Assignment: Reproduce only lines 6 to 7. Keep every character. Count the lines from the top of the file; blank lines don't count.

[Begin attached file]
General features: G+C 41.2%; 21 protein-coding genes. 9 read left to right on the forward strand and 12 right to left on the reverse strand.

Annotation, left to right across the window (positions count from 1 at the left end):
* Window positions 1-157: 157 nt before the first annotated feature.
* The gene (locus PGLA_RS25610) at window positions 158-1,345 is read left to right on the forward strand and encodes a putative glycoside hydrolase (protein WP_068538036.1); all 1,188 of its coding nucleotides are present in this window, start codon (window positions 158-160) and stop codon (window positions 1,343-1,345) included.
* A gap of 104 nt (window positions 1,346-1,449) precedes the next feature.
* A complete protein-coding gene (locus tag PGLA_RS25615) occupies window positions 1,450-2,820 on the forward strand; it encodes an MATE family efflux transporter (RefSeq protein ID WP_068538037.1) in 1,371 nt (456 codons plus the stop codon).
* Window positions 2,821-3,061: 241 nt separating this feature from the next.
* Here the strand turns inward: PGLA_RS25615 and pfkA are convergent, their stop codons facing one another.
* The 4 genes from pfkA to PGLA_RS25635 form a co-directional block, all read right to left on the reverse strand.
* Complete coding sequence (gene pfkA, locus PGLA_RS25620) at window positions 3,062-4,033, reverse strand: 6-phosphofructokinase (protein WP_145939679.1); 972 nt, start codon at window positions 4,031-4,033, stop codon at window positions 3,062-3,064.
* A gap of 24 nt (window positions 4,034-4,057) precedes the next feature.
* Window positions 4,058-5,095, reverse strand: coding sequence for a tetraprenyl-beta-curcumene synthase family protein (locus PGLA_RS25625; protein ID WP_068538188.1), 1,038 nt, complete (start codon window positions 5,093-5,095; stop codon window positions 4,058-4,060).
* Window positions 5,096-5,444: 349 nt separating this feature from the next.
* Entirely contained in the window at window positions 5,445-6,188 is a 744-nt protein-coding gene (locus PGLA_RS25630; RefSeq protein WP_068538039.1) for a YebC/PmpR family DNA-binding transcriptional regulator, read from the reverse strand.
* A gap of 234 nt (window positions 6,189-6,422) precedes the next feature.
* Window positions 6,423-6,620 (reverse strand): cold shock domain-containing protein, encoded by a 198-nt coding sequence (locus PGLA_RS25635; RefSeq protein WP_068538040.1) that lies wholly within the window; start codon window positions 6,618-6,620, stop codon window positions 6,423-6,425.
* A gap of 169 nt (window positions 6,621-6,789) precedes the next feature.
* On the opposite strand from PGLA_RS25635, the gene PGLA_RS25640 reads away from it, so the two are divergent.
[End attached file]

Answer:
* A complete protein-coding gene (locus tag PGLA_RS25615) occupies window positions 1,450-2,820 on the forward strand; it encodes an MATE family efflux transporter (RefSeq protein ID WP_068538037.1) in 1,371 nt (456 codons plus the stop codon).
* Window positions 2,821-3,061: 241 nt separating this feature from the next.